In the kitchen, rosemary adds flavor to a variety of savory dishes, such as meats, poultry, casseroles, stews, and soups. Rosemary is rich in iron, calcium, vitamin B6, antioxidants, and also has anti-inflammatory and antimicrobial qualities.
Sage (Salvia officinalis) is a familiar herb with a strong aroma and a distinctive, rich flavor. Growing this hardy plant is a cinch in full-sun, dry, well-drained soil. However, sage doesn’t perform quite as well in humid climates (read: deep south).
Sage is a perennial, but the flavor declines after 4-5 years, after which replanting is recommended. Many garden pests don’t appreciate the strong aroma and fuzzy foliage, but bees love the masses of sweet blooms. Sage also attracts butterflies and hummingbirds.
Sage is used to flavor foods such as meats, vegetables, stuffing (hello Thanksgiving dinner), and sauces, but keep in mind that a little of this pungent herb goes a long way.
Sage tea with honey and lemon is surprisingly delicious. The tea may also improve digestion and lower bad cholesterol. Sage is rich in vitamins B6 and C, as well as potassium, calcium, and iron.
Shiso (Perilla frutescens) is another mint family plant beloved by pollinators. Native to southeast Asia, you might have encountered it in Asian restaurants (it’s amazing on sushi).
Shiso leaves vary from red to green, depending on the cultivar. Shiso’s flavor is quite distinctive: it’s like a combination of mint, basil, and hyssop rolled into one.
A warning about shiso: although it’s an annual plant, it readily reseeds and is even considered an invasive in some places. At maturity, the plant sends up tall flower stalks (total plant height about 3-4′) that are covered in small white flowers.
Bees especially seem drawn to shiso flowers, although they’ll certainly have company from other pollinating insects.
You may have seen stevia in the zero calorie sugar substitute section at the grocery store, but we’re referring to the actual plant that sweet powder comes from: Stevia rebaudiana.
Stevia is an annual herb that grows to about 2-3′ in height. Its stems are covered in 1-2″ elongated leaves that are 200-300 times sweeter than sugar. That’s sweet!
Throw a few diced stevia leaves into a mixed green salad with spicy/bitter greens like arugula for some flavor-balancing wow. Aaron (GrowJourney’s cofounder) likes to chew on fresh stevia leaves while eating a handful of Aronia berries (aka chokeberries) which are famously tart. The two flavors combine wonderfully.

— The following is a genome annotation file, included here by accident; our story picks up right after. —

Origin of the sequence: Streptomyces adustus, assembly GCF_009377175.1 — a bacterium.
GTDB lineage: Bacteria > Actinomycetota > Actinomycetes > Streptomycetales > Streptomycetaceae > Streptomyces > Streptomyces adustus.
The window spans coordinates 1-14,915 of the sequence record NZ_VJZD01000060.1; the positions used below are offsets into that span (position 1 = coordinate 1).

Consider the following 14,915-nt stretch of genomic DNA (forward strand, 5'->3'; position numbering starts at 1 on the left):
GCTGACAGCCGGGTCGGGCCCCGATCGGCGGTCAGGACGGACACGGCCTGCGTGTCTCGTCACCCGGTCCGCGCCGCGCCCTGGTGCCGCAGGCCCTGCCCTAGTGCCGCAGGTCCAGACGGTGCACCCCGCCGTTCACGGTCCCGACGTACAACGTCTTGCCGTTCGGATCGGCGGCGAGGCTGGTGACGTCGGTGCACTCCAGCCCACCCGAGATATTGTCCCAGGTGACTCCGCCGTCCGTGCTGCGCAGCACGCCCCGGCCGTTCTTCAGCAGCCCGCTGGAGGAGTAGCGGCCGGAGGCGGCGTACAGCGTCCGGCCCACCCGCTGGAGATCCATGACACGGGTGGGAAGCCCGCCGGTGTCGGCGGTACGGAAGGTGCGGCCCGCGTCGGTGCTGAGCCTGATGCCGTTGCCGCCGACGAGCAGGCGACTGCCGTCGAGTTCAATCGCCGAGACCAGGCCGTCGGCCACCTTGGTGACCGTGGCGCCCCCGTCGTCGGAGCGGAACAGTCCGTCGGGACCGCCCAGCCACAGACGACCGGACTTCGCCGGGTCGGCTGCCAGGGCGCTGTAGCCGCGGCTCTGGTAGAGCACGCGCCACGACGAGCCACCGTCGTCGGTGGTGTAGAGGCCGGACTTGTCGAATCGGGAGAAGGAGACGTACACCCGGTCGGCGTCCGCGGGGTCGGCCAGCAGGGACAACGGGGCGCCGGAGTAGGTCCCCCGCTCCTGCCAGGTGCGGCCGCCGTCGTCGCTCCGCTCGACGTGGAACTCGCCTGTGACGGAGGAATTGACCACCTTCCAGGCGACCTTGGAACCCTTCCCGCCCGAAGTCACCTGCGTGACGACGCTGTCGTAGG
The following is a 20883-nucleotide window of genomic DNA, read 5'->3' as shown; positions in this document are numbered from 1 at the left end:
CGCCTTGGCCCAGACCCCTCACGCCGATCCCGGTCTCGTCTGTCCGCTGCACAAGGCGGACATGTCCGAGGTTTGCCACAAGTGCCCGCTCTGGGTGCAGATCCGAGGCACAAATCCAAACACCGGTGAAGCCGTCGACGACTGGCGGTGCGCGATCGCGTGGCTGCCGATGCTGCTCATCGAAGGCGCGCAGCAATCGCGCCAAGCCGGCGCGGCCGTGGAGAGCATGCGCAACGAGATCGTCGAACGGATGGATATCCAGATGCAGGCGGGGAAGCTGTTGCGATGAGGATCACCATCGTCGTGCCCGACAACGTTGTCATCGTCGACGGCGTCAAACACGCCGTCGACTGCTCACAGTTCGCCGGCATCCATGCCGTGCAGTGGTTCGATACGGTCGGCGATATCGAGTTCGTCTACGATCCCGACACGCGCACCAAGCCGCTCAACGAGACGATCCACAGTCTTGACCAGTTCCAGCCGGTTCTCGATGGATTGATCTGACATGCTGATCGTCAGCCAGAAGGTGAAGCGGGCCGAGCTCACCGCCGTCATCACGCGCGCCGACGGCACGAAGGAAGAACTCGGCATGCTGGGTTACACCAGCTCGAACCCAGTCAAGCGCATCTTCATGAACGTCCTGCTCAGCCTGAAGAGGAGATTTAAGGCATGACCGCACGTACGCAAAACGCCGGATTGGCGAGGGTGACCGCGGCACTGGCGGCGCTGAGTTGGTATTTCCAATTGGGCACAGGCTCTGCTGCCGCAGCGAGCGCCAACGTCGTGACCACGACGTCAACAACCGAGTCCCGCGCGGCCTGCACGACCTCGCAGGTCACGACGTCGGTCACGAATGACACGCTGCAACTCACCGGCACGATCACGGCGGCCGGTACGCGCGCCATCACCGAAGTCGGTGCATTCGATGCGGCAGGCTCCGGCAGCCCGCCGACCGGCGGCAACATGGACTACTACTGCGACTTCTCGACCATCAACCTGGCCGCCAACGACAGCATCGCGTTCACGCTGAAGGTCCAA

In the late summer through early fall after almost all other plants have finished flowering, stevia puts on an abundance of small white flowers that pollinators love — especially honeybees. This provides a great food source before cold sets in.
Thyme (Thymus vulgaris) is another mint family plant that’s achieved international garden & kitchen fame. Thyme has a mounding growth habit and looks beautiful spilling out of pots or over rock ledges in garden beds.
Thyme’s tiny leaves are packed with flavor and are a staple in European, Middle Eastern, and North African cuisines. It’s is a short-lived perennial that can thrives in hot/dry climates, but it tolerates deep freezes equally well.
In the summer, established plants will produce copious amounts of dainty white or light purple flowers (color varies by cultivar). Take a close look and you’ll spot numerous small pollinators, including many species of native bees and parasitoid wasps.
Get growing, with pollinator-friendly herbs!
When it comes to growing herbs, you really can’t go wrong; most herbs are hardy, durable plants that grow best without a lot of fussing and fretting. Here’s to many years of growing useful, pollinator-friendly herbs in your garden!
This article was co-written by Mary Dyer. Mary grew up on her family’s wheat and cattle ranch in the isolated high desert region of Eastern Oregon. Currently, she lives in a tiny town on the windswept Columbia River Plateau. Mary has been a gardener for many years. She holds degrees in anthropology, sociology, and nonfiction writing, and is an Oregon State University Master Gardener and Master Naturalist. When she isn’t working or gardening, she is an avid reader, and enjoys playing the piano, banjo, and mandolin. Mary and her husband are parents of two grown children. They are dedicated community volunteers, and they love spending time with their rescued greyhound and rowdy
labradoodle, Raven and Gus.